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Punjab’s tax revenue up

May 02, 2016

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We are trying to encourage provincial departments to spend the funds for development instead of surrendering the money at the end of the financial year, says Punjab Finance Minister Dr Ayesha Ghaus Pasha.
We are trying to encourage provincial departments to spend the funds for development instead of surrendering the money at the end of the financial year, says Punjab Finance Minister Dr Ayesha Ghaus Pasha.

A slew of tax reforms and non-development expenditure cuts have significantly boosted Punjab’s tax revenues and decelerated pace of growth in its current expense during the first three quarters of the ongoing financial year to March.

The provincial monthly civil accounts show that the Shahbaz Sharif government has collected Rs96.29bn, or around 60pc of the tax target of Rs160.59bn for the fiscal, displaying a healthy growth of 30pc over last year’s collection of Rs73.96bn, or 45pc of the budgeted target of Rs164.68bn, in the same period.

The provincial sales tax on services has shown a robust growth of 33pc with its collection spiking to Rs40.23bn — about 56pc of the budget estimates of Rs72bn for the current fiscal — from Rs30.27bn or just 31.8pc of the target of Rs95bn last year.


“We are making it easier for taxpayers to pay their taxes voluntarily, without use of force; and we think our strategy has been successful” — Ayesha Ghaus Pasha, who took charge as finance minister last year, told Dawn last week


The collection of income tax on agriculture has increased by 60pc to Rs916.834m, land revenue by 6pc to Rs8.13bn, capital value tax on immovable property by 100pc to Rs7.41bn, stamp duty by 22pc to Rs18.58bn, property tax (on transfer of property) by 14pc to Rs6.74bn and motor vehicle tax by 19pc to Rs8.42bn.

“We have achieved significant growth in tax collection by improving compliance and broadening the base without raising the tax rates or implementing new ones,” Ayesha Ghaus-Pasha, who took charge as finance minister last year, told Dawn. “We are making it easier for taxpayers to pay their taxes voluntarily, without use of force; and we think our strategy has been successful.”

On the current expenditure side, the civil accounts depict a drop of 1.17pc in the non-development spending by the provincial government as a percent of the budgeted amount and an increase of mere 5.6pc in absolute terms. The provincial current expenditure during the first three quarters stood at Rs484.41bn or 64.33pc of the budgeted estimates of Rs753bn for the entire fiscal. This compares with current expenditure of Rs458.8bn or 65.5pc of the annual budgeted estimate of Rs699.95bn.

Enabled by better management of financial resources and improvement in tax revenues, the Punjab government has been able to spike its development investment on large road, transport and energy infrastructure in the province in line with its strategy to spur economic growth to 7-8pc a year, create one million jobs in the province every year, help double private investment and eliminate terrorism from the province by 2018 — the year of next elections in the country.

The focus of the Growth Strategy 2018 is on ‘cutting poverty in the province and pushing inclusive growth’.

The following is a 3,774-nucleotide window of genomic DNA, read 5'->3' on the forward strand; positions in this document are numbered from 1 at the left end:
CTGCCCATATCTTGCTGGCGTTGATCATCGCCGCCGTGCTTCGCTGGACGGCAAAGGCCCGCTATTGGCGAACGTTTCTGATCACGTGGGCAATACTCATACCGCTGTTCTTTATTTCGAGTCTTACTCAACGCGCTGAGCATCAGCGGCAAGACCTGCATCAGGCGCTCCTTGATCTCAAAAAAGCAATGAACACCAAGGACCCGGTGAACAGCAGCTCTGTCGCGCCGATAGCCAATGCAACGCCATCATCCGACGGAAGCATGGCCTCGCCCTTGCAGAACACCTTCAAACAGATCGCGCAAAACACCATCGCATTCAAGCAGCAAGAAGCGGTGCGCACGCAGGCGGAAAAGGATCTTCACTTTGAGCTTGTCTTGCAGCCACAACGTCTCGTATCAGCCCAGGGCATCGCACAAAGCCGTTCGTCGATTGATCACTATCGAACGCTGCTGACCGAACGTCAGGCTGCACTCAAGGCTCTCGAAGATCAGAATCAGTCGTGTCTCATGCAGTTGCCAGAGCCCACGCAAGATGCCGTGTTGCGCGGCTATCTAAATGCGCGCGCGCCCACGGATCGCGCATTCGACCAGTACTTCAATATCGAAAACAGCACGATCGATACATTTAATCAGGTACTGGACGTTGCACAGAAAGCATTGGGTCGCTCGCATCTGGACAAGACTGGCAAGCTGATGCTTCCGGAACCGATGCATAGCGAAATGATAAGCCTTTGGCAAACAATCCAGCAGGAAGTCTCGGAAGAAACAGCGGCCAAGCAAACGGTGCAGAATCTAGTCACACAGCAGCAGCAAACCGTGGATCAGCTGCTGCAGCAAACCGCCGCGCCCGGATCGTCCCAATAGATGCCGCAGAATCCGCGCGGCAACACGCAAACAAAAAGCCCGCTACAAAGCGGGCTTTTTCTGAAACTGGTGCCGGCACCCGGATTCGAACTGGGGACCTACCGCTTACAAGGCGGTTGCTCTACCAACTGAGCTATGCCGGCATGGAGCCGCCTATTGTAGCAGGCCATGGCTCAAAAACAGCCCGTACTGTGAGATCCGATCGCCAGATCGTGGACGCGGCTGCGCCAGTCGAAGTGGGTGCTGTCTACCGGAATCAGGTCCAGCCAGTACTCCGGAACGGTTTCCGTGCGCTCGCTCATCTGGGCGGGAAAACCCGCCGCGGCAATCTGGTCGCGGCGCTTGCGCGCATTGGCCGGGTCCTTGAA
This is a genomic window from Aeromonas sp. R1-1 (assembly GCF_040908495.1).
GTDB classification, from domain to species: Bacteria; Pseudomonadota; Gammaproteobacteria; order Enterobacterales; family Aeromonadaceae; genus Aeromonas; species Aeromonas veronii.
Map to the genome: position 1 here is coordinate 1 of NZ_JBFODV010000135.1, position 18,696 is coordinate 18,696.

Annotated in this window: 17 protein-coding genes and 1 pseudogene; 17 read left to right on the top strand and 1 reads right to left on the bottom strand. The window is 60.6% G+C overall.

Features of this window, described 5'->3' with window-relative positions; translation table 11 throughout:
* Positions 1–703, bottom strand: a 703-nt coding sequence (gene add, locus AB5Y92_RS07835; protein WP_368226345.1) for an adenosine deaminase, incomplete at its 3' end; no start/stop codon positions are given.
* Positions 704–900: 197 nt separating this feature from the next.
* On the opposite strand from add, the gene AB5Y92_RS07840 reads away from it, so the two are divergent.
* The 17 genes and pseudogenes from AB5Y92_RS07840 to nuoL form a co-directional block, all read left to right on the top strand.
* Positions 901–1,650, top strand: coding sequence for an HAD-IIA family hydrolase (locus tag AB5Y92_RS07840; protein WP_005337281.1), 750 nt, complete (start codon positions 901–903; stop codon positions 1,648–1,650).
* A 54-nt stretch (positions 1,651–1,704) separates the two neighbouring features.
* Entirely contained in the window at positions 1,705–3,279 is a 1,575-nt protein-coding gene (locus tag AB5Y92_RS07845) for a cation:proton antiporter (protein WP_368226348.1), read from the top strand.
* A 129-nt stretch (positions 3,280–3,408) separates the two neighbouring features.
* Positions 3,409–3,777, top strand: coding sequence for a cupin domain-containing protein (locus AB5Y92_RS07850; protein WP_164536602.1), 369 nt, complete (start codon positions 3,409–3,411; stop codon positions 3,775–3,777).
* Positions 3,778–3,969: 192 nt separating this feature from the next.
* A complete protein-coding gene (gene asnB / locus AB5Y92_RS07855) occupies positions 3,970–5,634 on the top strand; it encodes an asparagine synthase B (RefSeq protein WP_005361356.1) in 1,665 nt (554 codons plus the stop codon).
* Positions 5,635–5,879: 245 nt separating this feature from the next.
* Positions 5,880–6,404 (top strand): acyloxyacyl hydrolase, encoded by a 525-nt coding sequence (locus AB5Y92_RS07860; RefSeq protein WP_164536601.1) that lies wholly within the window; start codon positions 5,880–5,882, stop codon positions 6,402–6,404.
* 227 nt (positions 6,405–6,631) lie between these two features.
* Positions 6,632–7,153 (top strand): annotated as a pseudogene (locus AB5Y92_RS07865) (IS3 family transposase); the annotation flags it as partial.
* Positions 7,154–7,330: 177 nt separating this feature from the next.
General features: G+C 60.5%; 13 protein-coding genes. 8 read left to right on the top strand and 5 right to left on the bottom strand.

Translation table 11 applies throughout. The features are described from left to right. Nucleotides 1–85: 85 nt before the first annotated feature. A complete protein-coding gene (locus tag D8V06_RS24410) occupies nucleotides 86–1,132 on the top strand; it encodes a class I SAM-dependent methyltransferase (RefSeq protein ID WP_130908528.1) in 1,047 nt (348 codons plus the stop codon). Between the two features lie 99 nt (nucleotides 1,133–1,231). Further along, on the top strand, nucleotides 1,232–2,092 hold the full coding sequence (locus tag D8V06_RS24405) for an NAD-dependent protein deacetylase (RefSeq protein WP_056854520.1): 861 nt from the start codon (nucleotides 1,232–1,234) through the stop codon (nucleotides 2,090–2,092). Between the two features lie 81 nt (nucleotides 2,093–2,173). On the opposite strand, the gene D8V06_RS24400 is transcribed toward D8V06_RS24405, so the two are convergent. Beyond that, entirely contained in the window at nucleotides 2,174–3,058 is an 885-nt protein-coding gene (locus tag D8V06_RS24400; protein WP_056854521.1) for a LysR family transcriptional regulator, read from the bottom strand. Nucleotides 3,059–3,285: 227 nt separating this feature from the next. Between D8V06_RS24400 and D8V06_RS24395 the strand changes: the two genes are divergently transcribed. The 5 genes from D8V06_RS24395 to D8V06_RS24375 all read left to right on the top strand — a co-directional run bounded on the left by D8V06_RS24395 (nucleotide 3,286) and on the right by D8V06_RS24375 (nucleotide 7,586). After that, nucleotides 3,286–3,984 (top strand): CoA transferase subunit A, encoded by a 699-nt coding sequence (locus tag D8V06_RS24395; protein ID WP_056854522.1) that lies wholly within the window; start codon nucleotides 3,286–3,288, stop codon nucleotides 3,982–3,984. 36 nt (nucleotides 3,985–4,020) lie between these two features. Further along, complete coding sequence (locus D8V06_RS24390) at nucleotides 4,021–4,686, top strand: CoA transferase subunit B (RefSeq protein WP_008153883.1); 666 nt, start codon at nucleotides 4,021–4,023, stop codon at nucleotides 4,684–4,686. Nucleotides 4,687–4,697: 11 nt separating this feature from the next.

The provincial government had announced an investment stimulus of Rs400bn, including the core annual development programme (ADP) of Rs333bn and non-core development spending of Rs67bn, for the present fiscal. The monthly progress reports of the Punjab Planning and Development Department indicate that 70pc — Rs187.69bn — from the total amount of Rs266bn, including a foreign assistance component of Rs16.55bn, released by the provincial finance department for development projects, has already been utilised. The pace of utilisation of development funds is expected to spike more rapidly during the last quarter of the year.

The minister said the government had instituted a monitoring mechanism to accelerate utilisation of development funds to ensure improvement in social service delivery to the people of the province.

“We are trying to encourage provincial departments to spend the funds for development instead of surrendering the money at the end of the financial year.

“If we have funds to spare for development we should spend them. I want to boost development spending in a big way in the coming years.

“The passage of the 18th Amendment and increased provincial share from the federal tax resources (under the last National Finance Commission (NFC) award) mean that now the provinces have a much bigger role to play in the development of the country,” she added.

Spelling out her plans for the next year’s budget, Ayesha Ghaus-Pasha said the government planned to carry on the momentum of tax and financial reforms and implement outcome based budgeting from the next fiscal.

“Continuation of these reforms and introduction of outcome-based budget is crucial to effective utilisation of development and non-development funds, reduce dependence on federal transfers, improve service delivery and boost development spending,” she underscored.

The minister pointed out that the implementation of reforms and increased development spending do not show ‘sparkling results’ in the short-term.

“But these measures are important for long-term and sustainable improvement of public services. And I intend to carry on with reforms and boost development investment next year.”

Published in Dawn, Business & Finance weekly, May 2nd, 2016